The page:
Minneapolis Rebellion After George Floyd Police Killing
Minneapolis Rebellion After George Floyd Police Killing

Third Precinct station razed while unrest spreads to St. Paul and other municipalities around the United States

A cell phone videotaped deadly encounter between African American George Floyd and several Minneapolis law-enforcement officers resulting in a brutal strangulation has proven to be a turning point in the long saga of systematic racist violence in the United States.

For four straight days and nights, militant demonstrations have occurred in the Minneapolis-St. Paul area and a growing number of municipalities around the country.

Reaching an intense level on the evening of May 28, demonstrators surrounded the Third Precinct police station pelting the structure with missiles. Later the building was evacuated by the city administration while soon afterwards people entered the station and set multiple fires.

Mayor Jacob Frey took full responsibility for the retreat from the Third Precinct noting that the situation was too dangerous for personnel inside and outside the building. Television coverage of the arson attacks on the police station was broadcast live throughout the world.

Frey defended the lack of arrests for property damage and arson over the course of May 27 and 28 saying that his aim was to not further inflame the situation. With deployment of the Minnesota National Guard and State Troopers it appears as if they have taken charge of law-enforcement responsibility in Minneapolis and St. Paul.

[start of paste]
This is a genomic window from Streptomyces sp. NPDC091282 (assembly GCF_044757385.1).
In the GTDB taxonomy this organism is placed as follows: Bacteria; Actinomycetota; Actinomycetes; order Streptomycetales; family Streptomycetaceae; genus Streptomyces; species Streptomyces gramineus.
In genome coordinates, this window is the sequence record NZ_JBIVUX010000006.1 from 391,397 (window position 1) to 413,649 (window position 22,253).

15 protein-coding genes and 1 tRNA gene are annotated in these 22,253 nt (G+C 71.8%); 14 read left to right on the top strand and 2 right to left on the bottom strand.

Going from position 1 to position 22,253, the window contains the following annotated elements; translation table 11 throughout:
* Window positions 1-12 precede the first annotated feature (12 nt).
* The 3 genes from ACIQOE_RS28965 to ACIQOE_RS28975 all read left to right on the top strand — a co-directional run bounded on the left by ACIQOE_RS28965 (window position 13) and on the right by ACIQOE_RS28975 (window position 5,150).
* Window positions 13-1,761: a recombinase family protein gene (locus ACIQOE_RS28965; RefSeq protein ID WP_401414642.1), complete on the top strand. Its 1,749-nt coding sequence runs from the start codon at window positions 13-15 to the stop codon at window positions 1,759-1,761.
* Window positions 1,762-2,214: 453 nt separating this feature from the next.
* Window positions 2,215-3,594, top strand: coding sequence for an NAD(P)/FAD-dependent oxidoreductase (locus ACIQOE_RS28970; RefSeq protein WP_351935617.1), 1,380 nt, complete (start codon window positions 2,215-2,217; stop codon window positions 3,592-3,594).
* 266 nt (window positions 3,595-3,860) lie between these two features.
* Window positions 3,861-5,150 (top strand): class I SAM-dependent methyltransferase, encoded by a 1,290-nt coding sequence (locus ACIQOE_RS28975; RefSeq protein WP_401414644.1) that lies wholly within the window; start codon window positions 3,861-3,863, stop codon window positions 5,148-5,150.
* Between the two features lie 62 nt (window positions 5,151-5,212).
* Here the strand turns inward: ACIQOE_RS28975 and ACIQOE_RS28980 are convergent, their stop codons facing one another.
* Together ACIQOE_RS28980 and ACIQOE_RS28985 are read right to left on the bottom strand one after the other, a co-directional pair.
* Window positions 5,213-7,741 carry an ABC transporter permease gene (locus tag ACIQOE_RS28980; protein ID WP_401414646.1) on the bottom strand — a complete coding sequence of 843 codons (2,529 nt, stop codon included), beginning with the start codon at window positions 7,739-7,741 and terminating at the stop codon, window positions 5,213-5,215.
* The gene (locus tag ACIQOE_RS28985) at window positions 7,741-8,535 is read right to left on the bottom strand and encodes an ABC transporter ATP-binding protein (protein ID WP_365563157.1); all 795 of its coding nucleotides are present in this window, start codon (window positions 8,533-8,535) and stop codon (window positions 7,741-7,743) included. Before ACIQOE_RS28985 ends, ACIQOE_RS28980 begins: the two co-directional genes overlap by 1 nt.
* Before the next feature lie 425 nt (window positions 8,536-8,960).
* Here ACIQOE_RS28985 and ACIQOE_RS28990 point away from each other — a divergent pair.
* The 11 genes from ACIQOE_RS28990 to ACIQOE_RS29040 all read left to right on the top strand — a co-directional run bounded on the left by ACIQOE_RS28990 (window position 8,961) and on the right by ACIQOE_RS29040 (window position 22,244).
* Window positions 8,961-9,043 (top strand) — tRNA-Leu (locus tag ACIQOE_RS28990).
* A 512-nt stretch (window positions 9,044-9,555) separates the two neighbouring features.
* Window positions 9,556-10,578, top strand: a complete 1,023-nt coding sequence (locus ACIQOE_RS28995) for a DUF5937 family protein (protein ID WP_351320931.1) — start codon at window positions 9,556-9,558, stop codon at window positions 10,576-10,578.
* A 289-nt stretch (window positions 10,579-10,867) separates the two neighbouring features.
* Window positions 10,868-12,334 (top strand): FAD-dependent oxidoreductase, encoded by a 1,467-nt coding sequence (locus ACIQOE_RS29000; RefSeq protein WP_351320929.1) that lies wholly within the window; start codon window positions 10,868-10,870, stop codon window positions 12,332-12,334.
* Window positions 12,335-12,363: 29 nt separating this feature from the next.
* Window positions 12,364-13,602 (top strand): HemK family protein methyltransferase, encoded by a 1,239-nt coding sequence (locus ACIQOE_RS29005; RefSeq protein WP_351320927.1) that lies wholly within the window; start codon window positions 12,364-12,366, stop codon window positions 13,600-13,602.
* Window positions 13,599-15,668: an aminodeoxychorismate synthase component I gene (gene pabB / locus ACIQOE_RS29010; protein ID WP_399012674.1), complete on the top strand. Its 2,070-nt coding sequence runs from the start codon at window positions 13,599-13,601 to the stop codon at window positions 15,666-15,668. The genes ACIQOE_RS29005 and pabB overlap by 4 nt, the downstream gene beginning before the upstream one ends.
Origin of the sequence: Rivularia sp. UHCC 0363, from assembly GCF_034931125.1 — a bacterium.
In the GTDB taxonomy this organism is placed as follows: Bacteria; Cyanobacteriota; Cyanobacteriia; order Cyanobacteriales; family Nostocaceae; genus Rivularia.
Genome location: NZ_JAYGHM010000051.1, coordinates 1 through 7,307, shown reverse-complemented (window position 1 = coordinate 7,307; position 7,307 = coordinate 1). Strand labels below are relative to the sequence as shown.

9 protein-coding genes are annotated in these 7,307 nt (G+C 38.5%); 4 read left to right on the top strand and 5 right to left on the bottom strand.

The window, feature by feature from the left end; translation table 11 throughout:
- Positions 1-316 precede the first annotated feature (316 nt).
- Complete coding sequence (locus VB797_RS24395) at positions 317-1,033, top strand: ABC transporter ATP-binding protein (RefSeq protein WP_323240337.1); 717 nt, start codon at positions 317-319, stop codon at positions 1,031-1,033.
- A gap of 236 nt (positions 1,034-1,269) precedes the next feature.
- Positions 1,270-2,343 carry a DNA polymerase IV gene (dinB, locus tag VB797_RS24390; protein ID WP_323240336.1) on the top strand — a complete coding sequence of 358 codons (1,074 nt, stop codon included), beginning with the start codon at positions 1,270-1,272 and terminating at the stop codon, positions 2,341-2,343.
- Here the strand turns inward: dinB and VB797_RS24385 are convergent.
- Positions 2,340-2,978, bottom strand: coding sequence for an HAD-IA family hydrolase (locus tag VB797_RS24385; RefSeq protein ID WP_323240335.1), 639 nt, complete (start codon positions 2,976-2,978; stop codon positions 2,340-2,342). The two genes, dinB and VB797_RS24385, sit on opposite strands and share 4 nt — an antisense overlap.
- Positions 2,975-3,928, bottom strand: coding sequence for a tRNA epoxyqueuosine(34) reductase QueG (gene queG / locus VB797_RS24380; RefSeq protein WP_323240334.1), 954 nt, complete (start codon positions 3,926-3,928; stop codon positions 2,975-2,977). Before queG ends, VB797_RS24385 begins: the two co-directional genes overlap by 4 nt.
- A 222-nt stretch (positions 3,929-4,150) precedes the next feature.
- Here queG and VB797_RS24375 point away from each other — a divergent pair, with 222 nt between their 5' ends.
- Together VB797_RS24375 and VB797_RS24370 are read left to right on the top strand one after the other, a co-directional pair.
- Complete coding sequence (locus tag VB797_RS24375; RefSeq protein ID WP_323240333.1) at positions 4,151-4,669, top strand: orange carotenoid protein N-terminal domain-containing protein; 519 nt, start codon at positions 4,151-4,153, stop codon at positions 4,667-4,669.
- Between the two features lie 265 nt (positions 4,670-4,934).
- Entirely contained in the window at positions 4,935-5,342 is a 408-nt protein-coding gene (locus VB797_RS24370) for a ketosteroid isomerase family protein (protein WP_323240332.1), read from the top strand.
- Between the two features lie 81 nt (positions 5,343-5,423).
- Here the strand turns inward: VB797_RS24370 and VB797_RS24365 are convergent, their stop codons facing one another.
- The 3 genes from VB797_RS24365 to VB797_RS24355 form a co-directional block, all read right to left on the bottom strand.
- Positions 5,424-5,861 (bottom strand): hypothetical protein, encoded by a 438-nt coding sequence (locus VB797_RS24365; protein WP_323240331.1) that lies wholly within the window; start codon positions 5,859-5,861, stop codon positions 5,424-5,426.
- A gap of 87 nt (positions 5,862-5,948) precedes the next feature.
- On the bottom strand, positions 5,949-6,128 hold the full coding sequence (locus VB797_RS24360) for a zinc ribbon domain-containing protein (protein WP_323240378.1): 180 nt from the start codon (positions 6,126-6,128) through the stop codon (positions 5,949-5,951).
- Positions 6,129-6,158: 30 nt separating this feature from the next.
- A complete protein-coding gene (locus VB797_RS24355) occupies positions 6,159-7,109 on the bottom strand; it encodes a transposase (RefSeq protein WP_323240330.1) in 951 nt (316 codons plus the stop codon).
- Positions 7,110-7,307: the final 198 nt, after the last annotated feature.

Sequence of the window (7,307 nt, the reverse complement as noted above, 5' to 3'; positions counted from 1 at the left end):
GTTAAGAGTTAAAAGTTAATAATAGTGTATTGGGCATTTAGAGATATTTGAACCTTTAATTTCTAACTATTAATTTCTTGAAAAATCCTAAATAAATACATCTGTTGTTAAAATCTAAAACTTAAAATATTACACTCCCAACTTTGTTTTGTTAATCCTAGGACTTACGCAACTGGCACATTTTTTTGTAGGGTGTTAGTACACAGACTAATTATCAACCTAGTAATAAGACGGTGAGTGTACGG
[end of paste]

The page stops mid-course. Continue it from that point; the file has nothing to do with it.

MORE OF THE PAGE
By midday on May 29, there was an announcement that Derek Chauvin, the former Minneapolis officer shown in the video with his knee on the neck of George Floyd resulting in his death, had been taken into custody. The Hennepin County District Attorney Michael Freeman later announced that Chauvin was being charged with third degree murder and involuntary manslaughter.

Immediately, local and national activists said that the arrest of one officer was not enough to satisfy their demands for justice. The African American communities in the Minneapolis and St. Paul area are constantly reminding the public of the decades-long history of police brutality.

Within the charging document there is much to be concerned about as it relates to the potential case being brought to court against former police officer Chauvin by the prosecutors. The indictment alleges that Floyd did not die from suffocation. It claims that the victim had other health problems while having being intoxicated. These assertions are problematic because similar efforts are often carried out in other police killings in order to provide a legal angle for acquittal. (https://www.startribune.com/read-the-complaint-charging-derek-chauvin-in-the-death-of-george-floyd/570870791/)